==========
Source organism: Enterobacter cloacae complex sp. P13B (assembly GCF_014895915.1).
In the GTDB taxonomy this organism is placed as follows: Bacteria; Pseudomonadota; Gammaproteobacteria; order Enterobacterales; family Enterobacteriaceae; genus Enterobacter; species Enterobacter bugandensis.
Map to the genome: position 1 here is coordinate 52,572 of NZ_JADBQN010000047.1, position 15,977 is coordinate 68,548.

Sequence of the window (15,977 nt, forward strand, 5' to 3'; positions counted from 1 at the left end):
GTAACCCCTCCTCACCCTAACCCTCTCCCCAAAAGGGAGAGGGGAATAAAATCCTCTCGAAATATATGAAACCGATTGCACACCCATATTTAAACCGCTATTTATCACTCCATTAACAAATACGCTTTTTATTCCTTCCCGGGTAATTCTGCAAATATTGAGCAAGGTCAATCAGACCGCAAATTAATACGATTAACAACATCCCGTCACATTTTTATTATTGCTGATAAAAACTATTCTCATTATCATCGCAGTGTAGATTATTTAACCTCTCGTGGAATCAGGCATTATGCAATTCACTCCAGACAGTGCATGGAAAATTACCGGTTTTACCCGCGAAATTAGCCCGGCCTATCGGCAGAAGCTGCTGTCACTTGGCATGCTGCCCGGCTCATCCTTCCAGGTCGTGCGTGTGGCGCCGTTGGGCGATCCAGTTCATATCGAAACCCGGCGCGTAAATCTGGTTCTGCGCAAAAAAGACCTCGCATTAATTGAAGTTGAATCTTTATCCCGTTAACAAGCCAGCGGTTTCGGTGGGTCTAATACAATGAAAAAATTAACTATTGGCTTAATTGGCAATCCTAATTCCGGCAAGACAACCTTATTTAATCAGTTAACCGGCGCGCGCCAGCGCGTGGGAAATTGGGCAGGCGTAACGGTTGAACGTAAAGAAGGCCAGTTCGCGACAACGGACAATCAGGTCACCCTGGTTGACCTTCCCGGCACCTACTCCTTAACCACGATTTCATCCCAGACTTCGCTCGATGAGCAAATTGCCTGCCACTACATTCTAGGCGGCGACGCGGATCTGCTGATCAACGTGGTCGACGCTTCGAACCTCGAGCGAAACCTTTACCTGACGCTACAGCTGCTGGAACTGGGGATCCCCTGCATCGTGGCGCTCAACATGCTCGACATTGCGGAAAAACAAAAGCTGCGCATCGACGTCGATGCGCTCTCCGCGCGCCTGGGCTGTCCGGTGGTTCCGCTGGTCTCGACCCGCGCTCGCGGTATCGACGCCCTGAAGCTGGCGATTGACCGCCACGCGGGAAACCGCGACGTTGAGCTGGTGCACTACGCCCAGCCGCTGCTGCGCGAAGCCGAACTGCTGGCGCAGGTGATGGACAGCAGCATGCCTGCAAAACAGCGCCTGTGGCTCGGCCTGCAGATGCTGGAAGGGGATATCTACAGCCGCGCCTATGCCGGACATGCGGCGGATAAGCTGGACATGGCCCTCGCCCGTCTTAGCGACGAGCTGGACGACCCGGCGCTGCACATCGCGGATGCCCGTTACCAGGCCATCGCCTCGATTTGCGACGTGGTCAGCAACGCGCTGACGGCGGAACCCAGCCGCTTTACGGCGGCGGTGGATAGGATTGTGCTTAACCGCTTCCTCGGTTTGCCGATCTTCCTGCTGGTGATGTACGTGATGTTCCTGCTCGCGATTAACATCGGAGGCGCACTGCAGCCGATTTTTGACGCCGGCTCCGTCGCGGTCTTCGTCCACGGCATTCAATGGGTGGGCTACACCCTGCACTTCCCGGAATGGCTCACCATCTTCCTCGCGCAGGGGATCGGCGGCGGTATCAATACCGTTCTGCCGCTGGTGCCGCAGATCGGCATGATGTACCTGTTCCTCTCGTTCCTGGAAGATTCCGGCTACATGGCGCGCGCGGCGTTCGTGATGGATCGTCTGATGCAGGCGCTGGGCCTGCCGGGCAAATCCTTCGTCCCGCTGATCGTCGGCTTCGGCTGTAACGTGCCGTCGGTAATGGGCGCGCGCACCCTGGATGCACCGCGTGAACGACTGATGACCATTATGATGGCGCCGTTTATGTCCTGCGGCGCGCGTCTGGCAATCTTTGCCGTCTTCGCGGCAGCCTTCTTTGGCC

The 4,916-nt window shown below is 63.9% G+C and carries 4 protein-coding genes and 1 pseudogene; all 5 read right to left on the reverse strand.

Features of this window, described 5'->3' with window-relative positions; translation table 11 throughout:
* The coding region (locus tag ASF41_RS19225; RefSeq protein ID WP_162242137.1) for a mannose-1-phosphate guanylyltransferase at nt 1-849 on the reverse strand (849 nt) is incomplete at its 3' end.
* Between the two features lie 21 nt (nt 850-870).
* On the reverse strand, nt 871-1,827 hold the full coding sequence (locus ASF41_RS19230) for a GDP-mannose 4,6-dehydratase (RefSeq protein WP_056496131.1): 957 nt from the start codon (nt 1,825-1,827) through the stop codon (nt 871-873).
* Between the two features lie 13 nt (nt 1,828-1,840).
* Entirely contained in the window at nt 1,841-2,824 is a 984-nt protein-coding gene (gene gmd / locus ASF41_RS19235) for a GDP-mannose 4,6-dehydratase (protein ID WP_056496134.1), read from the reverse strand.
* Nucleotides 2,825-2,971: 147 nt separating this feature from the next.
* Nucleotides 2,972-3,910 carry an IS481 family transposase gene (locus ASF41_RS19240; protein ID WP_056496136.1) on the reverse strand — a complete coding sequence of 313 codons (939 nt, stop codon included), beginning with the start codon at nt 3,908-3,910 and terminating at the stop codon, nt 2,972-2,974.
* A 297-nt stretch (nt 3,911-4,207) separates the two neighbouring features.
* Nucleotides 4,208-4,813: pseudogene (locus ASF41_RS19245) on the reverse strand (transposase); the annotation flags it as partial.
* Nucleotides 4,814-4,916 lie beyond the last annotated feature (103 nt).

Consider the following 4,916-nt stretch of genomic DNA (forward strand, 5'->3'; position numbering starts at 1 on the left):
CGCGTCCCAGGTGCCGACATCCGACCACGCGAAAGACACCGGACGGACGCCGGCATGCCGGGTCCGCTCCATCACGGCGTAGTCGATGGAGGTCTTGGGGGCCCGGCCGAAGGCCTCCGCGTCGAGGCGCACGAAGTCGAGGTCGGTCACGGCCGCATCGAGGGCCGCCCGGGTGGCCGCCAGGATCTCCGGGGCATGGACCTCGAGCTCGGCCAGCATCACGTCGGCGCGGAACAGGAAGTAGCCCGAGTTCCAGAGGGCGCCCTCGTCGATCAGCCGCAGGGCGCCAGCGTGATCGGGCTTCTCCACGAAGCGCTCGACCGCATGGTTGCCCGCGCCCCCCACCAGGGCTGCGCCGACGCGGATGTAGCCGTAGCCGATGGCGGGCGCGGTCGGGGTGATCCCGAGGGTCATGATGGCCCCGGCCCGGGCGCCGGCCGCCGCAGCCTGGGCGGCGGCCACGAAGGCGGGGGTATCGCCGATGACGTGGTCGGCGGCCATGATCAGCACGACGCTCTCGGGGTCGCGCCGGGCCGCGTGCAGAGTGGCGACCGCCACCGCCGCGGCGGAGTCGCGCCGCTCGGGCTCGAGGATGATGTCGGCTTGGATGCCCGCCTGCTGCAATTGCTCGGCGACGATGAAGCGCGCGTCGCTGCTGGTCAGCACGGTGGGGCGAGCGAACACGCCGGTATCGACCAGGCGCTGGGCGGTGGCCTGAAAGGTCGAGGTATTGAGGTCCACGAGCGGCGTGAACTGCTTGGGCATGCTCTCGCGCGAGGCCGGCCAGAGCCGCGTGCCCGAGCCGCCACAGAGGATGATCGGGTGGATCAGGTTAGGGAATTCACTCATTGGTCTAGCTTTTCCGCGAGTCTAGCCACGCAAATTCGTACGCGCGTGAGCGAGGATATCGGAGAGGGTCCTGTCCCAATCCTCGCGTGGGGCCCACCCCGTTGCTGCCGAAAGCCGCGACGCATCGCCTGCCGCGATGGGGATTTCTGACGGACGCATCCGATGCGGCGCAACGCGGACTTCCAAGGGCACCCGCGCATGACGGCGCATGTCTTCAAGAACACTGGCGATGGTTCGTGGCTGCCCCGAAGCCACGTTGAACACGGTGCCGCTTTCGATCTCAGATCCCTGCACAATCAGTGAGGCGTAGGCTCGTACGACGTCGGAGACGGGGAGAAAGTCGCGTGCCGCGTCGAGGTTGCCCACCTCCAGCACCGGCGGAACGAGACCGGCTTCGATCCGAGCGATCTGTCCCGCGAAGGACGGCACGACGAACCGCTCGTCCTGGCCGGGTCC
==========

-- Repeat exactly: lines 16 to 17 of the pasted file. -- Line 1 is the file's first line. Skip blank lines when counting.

* Nucleotides 4,208-4,813: pseudogene (locus ASF41_RS19245) on the reverse strand (transposase); the annotation flags it as partial.
* Nucleotides 4,814-4,916 lie beyond the last annotated feature (103 nt).